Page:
In East Germany, a Decline as Stark as a Wall
But outside big cities like Dresden, Leipzig or Berlin, in places like this former industrial mining town, the story of decline and departure has changed little in the former East Germany.
Not far beyond the few thriving urban centers, traffic is often spare on the freshly paved highways, and at night in parts of Mecklenburg-West Pomerania in the northern part of the country, there is hardly a light to be seen to either side of the autobahns.
In a popular song a few years back, the performer Rainald Grebe described a feeling of solitude by singing, “I feel so empty today, I feel Brandenburg,” referring to the former East German state that surrounds Berlin.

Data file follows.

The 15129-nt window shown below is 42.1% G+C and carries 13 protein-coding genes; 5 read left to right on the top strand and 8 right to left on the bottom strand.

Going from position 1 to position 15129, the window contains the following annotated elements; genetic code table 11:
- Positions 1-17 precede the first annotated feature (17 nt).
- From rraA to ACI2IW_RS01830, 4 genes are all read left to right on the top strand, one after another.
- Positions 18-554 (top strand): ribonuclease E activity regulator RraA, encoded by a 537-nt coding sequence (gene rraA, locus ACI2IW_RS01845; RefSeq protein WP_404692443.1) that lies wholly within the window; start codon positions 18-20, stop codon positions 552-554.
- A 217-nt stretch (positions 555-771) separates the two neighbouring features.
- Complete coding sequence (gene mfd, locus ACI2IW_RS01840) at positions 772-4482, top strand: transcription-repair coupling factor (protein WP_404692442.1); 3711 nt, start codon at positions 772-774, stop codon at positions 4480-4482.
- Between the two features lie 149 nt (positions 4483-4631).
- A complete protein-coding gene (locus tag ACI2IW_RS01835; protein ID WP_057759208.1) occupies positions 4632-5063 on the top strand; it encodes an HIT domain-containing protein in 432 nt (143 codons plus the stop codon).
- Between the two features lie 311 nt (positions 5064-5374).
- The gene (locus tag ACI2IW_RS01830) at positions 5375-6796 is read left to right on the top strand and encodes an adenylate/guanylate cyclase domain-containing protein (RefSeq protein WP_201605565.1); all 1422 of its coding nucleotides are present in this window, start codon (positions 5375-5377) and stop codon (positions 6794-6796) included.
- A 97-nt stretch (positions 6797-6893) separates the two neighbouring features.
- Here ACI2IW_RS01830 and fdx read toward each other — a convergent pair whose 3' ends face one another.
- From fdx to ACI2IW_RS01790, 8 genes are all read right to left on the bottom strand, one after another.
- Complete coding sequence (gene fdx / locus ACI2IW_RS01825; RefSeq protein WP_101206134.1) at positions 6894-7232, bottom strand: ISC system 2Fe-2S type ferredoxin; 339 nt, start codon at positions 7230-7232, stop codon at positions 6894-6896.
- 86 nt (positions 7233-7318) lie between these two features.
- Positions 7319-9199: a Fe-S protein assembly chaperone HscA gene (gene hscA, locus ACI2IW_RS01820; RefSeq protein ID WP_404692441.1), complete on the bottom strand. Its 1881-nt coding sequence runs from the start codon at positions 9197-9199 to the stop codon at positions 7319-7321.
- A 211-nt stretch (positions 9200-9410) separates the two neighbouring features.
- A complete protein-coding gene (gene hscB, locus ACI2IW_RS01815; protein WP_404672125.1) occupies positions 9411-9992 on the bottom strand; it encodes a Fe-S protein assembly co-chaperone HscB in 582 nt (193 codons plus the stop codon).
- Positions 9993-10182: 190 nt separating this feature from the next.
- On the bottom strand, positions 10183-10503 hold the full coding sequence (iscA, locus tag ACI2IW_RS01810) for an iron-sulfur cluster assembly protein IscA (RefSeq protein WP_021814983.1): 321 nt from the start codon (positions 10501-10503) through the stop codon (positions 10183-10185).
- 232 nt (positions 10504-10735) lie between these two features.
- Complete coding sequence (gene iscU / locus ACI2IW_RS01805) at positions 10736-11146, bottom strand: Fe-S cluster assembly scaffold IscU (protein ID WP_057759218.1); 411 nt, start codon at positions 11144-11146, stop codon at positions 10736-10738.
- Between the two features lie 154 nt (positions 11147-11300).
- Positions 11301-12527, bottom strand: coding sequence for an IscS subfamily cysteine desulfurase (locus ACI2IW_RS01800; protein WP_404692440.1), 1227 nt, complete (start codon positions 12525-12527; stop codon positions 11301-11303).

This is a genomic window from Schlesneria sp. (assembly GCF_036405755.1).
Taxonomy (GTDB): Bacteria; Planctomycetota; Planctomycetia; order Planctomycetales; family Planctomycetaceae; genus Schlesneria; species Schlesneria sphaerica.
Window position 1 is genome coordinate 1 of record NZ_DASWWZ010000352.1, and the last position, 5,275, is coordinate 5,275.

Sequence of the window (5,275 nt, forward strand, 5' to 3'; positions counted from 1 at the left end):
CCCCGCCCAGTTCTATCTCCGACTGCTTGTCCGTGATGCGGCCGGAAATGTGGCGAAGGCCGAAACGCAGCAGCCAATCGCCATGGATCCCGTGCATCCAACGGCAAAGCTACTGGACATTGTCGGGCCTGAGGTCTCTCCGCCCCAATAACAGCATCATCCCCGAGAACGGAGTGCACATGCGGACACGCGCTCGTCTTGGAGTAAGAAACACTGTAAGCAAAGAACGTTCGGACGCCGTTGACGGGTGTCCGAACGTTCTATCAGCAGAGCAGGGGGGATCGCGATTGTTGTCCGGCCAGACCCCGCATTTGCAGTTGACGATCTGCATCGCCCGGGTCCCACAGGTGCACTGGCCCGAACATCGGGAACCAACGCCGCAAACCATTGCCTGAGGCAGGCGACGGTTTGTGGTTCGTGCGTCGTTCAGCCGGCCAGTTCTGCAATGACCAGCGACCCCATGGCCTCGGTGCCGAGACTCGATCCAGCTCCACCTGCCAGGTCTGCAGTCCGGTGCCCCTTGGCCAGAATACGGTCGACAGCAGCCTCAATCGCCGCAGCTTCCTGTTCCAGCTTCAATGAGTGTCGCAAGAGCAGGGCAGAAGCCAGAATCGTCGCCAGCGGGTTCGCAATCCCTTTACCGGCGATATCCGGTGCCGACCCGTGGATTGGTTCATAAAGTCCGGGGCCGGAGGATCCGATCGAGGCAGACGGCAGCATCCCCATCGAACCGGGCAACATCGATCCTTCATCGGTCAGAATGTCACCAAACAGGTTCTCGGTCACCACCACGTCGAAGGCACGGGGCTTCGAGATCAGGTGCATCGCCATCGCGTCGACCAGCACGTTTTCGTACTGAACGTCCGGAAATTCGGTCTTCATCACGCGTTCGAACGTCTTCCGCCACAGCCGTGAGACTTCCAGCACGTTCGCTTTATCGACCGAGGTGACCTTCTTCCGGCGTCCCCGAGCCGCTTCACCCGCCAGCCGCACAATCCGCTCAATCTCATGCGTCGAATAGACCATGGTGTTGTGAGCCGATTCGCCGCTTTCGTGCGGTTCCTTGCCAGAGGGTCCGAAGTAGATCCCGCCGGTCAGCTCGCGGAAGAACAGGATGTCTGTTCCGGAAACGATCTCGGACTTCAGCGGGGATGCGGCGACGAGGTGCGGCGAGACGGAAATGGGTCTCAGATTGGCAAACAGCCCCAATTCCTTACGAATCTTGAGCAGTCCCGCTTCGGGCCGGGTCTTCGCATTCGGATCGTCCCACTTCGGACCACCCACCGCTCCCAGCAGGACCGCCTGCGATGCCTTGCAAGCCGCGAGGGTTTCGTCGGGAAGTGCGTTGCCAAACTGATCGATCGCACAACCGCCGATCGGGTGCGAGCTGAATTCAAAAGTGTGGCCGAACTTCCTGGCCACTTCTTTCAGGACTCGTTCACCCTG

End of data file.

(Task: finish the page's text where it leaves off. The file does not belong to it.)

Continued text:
comments powered by Disqus
- Priests race to save manuscripts from jihadists in Iraq
- Where Mud Is Archaeological Gold, Russian History Grew on Trees
- Conflict Uncovers a Ukrainian Identity Crisis Over Deep Russian Roots
- Heirs Claim Bank Made Off with Nazi-Looted Art
- Stanley Kutler’s book on Nixon Watergate abuses has been turned into a show on the web
- China bans books by pro-Hong Kong historian who retired from Princeton
- George Mason's digital history program is 20 years old -- and celebrating